The American Civil Liberties Union has filed a lawsuit against the state of Louisiana for allegedly using federal grant money to promote religious messages in a state-run, abstinence-only sex education program. "We're going to fight this to the hilt," Dan Richey, the coordinator of the state program, told Christianity Today.
The Governor's Program on Abstinence (GPA) uses volunteers to teach sexual abstinence to seventh-graders. It also helps establish abstinence clubs in high schools across the state.
The ACLU claims that Louisiana's misuse of federal grant money violates the constitutional ban on government advancement of religion.
The lawsuit came as the House of Representatives debated reauthorizing the federal Welfare Reform Act of 1996, which includes funding for abstinence education. The ACLU filed its suit on May 9. One week later, the House voted to reauthorize the program. The Senate will take up the measure later this year.
The original legislation granted $50 million annually to states for abstinence education programs. Louisiana, with the ninth highest teenage pregnancy rate in the United States, has received $1.6 million per year.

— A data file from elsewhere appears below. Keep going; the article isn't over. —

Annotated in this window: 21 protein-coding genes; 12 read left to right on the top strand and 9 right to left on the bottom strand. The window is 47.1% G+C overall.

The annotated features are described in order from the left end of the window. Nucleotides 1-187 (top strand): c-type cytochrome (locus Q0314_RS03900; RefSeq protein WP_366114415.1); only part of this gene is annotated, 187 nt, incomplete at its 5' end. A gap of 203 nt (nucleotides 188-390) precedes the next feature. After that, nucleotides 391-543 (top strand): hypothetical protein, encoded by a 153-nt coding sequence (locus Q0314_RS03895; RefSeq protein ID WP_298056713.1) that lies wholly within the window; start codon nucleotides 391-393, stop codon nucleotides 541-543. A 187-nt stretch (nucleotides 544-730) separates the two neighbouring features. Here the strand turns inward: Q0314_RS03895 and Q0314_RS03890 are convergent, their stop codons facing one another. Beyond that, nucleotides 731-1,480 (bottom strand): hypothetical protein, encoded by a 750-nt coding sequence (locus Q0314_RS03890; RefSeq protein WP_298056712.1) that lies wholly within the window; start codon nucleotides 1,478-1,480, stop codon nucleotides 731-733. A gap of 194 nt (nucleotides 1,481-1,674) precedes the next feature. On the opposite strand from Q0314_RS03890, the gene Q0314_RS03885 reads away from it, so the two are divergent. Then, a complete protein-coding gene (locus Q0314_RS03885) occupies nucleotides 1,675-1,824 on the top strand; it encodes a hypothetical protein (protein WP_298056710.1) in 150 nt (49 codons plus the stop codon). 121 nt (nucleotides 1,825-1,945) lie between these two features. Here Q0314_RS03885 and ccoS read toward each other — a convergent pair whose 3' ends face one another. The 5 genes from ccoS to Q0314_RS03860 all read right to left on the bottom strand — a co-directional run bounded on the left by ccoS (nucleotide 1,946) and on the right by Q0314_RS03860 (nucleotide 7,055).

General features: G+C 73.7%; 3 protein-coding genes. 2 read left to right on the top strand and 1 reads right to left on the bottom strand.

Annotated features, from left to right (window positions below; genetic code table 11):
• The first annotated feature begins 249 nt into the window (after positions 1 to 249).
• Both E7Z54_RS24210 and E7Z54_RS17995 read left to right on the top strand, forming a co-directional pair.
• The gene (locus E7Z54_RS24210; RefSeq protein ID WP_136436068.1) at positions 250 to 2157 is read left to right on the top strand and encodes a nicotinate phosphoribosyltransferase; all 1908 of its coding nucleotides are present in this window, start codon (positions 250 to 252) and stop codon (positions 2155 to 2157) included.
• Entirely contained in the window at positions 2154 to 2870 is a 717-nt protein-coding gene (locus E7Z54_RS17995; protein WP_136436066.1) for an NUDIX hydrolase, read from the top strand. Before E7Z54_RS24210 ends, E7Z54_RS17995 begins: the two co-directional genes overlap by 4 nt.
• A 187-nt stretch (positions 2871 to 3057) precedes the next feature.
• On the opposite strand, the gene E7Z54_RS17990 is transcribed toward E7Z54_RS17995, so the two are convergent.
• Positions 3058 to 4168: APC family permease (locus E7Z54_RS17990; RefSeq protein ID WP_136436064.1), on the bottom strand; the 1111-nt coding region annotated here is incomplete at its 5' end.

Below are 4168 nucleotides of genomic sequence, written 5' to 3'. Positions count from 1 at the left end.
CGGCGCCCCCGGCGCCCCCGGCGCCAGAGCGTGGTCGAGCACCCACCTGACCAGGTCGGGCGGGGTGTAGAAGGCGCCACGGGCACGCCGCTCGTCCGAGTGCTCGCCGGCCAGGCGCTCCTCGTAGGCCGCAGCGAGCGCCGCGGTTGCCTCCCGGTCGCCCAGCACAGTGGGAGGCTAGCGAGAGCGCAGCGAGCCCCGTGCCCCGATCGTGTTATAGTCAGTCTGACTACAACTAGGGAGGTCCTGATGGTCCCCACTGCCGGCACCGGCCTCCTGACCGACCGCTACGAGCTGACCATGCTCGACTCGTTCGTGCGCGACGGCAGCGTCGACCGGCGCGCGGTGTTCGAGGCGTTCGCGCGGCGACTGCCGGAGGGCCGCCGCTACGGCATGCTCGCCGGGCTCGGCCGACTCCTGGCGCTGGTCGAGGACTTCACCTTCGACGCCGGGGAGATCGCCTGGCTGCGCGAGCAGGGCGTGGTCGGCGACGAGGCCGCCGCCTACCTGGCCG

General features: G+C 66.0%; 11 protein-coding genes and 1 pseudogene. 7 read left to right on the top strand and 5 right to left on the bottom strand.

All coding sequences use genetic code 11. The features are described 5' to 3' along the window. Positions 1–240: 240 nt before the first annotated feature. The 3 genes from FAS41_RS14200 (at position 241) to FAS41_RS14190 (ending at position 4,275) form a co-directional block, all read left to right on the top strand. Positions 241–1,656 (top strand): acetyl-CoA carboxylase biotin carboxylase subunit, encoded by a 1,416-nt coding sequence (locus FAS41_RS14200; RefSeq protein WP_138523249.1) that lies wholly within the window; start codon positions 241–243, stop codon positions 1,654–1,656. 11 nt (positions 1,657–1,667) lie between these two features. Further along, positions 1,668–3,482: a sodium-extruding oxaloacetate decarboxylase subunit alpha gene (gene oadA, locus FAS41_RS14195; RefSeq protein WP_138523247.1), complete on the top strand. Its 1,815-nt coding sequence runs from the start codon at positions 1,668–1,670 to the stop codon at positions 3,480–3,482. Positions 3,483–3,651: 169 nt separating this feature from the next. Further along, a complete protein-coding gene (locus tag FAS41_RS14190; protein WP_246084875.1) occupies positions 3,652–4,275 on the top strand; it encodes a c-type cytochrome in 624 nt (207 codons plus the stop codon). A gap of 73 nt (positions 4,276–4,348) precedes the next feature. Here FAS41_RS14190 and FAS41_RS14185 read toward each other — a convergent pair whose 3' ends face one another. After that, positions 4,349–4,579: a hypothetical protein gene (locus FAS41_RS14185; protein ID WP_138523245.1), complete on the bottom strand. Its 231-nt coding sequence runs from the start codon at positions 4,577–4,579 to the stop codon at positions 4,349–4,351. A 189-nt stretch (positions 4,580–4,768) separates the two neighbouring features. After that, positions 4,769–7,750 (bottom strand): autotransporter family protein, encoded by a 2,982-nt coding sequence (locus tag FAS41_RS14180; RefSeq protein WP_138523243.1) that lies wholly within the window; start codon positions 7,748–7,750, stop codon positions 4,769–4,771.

'Half truths and distortions'
According to the suit, Louisiana gave students materials that said the increase in sexually transmitted diseases has occurred because educators removed God from the classroom.
Richey said the allegations are "half-truths and distortions." He said the state received those materials from outside sources. The state distributed them to students who were participating in a mock legislative debate. The suit also faults the state for providing $109,000 in grants during the past three years to the Crisis Pregnancy Help Center in Slidell, which promotes a Passion for ...